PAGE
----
Look, Michigan's defense has been plenty good. It's still the strength of the team, and the least of its worries moving forward. But it hasn't been as good as advertised. Don Brown's unit prides itself on holding opponents to 14 points or less, a goal the Wolverines achieved seven times last season. They're 1-3 so far this year. 

There's a good chance the defense will ratchet things up when Big Ten play starts next week. Good players generally perform better under higher stakes. The flip side of that is the competition is about to stiffen -- well, in theory -- which means the Wolverines will start paying for their mistakes if they continue. 

"The penalties, yeah, that was not ideal, especially when you keep extending drives. And I felt like SMU maybe wasn’t able to take advantage of those as much as other teams down the road will, if I’m being frank," Winovich said. "But that’s the great thing about it. We get to address it early. It’s hopefully not something that’s going to linger past today." 

"The penalties will be fixed," he added, "and I think the stat line and how many points they’re able to score will be a lot less." 

It was after Notre Dame that Winovich said he was "confused" as to how Michigan lost because he didn't think the defense had been dominated. The Irish just found a way to pop a few big plays, which ended up being the difference. Winovich was singing the same tune on Saturday, and he's not entirely wrong. The front seven was swarming in the back field for much of the game, but penalties and a couple long plays, including a 50-yard touchdown pass, changed the ultimate look of things.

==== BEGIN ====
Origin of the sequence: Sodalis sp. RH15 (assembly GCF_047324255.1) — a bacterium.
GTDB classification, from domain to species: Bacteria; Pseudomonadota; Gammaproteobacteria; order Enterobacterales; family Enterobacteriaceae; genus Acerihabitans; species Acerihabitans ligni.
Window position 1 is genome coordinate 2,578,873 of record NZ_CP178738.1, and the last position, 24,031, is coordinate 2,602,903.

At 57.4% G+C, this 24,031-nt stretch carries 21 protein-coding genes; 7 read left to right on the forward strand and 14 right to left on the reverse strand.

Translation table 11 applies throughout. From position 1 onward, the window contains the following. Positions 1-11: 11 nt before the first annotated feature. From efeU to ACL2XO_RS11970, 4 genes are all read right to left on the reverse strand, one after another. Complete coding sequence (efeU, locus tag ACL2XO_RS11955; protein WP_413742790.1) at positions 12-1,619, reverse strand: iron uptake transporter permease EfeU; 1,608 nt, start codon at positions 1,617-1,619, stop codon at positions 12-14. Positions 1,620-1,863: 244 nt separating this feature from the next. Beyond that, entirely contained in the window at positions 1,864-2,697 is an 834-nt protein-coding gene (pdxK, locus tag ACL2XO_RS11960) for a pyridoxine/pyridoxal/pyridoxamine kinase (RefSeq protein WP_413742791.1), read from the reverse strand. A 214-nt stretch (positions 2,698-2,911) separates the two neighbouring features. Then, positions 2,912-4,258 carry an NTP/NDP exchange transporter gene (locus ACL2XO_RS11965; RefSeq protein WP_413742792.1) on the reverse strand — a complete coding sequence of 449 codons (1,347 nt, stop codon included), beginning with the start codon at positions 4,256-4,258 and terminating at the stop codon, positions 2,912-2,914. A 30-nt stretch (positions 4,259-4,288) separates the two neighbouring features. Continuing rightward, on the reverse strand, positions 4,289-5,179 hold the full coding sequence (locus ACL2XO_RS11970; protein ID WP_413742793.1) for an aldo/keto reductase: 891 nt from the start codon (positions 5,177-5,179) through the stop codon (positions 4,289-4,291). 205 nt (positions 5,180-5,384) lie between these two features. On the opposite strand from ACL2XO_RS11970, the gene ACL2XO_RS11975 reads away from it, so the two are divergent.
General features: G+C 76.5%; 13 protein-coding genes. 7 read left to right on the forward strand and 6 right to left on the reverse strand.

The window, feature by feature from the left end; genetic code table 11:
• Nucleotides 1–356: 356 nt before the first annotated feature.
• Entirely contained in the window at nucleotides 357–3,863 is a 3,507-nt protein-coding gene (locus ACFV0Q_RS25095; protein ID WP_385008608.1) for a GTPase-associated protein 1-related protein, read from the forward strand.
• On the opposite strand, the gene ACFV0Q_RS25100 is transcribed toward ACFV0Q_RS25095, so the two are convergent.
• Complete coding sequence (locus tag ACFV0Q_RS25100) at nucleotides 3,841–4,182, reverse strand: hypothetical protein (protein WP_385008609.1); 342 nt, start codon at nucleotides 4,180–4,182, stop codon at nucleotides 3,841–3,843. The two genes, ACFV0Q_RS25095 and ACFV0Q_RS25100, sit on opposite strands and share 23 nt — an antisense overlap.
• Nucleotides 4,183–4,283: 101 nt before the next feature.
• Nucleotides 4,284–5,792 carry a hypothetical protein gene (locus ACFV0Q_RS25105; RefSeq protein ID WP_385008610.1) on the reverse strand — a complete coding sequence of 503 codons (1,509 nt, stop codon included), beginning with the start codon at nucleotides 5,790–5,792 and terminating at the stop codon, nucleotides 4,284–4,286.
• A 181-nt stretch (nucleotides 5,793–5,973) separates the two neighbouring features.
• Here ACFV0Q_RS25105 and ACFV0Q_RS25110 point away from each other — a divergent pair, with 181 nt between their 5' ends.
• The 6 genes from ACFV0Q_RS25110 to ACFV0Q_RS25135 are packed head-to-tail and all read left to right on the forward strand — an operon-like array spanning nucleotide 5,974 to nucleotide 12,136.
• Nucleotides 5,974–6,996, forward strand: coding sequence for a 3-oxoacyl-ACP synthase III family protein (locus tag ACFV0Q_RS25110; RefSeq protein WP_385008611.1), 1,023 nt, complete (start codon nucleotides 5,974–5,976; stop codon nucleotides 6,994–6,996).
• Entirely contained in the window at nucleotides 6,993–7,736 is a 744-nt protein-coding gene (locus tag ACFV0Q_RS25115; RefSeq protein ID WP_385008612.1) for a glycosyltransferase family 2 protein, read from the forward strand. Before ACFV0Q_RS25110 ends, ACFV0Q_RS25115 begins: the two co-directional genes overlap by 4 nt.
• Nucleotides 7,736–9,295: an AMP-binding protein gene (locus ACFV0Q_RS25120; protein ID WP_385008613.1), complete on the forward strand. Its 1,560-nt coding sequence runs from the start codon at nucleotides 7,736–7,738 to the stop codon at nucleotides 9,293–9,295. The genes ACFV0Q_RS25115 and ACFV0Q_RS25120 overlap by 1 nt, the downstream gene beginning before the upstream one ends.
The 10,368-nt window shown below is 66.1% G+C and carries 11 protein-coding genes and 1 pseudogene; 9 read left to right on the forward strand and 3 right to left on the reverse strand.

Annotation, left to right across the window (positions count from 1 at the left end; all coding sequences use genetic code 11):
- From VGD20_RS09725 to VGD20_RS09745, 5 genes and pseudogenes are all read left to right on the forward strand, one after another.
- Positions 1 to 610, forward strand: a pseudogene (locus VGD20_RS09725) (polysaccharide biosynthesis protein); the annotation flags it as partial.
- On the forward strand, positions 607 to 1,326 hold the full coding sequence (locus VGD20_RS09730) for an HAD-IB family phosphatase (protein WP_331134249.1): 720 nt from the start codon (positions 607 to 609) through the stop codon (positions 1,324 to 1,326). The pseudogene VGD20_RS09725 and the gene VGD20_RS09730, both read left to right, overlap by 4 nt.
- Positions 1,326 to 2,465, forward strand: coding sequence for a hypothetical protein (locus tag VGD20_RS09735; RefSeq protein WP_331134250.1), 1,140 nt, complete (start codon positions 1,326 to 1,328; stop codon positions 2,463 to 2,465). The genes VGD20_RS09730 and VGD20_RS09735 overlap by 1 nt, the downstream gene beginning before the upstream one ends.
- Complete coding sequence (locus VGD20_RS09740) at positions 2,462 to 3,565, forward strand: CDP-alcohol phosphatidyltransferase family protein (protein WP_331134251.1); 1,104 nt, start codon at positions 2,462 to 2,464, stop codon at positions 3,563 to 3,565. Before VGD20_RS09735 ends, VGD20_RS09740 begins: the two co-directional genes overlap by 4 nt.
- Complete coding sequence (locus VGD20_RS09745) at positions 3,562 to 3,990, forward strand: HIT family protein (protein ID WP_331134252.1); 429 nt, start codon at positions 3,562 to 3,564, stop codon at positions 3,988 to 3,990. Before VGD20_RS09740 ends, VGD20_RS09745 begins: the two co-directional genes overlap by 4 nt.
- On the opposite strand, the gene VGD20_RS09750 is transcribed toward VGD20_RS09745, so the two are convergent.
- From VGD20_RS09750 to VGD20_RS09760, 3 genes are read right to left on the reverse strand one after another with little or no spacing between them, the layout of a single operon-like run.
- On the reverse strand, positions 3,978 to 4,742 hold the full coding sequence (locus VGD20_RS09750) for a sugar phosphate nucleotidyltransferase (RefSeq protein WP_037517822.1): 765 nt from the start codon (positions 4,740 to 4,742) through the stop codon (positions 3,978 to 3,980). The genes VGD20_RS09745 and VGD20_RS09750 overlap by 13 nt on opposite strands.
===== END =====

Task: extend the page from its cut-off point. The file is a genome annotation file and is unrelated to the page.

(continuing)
"I think I got a lot of flak at Notre Dame because I said I didn’t feel like they dominated us. If you look at what I see as a defensive linemen (on Saturday), I don’t think anyone will say, 'Oh, he got dominated.' For me, it’s like, a lot of penalties were pass interference," Winovich said. 

Michigan was flagged four times for pass interference, a couple of which were questionable calls. While that's an immediate indictment of the secondary, it's also somewhat damning of the pass rush for not getting home sooner. The Wolverines averaged more than three sacks per game last season, led by the defensive end duo of Winovich and Rashan Gary. They're averaging just two this year, with Winovich and Gary producing just 1.5 through three games. Those two need to step up. 

That goes for the defense as a whole. The need for improvement isn't drastic, by any means, nor is it pressing, with Michigan's toughest games still a ways down the road. But it's evident that the defense can play better, and it will have to for the Wolverines to make something of this season. 

The hype entering the year was justified. It's time to start living up to it. 

"There’s different levels of hype," Winovich said. "There’s hype that people outside of the team talk about, and then there’s the hype that we live with every day, where we see ourselves, and ultimately that’s all the really matters for us. How we see ourselves is how we performed in the most recent game, and I felt like we made a lot of mistakes today, especially with penalties." 

That's fair, honest self-assessment. The Wolverines want to suffocate their opponents, and Saturday they weren't able to. They generally had themselves to blame. Indeed, the only thing stopping this defense from being impenetrable, from being historic, is itself. The quicker the Wolverines correct the mistakes, the sooner they'll fulfill expectations. 

And the further they'll ultimately go.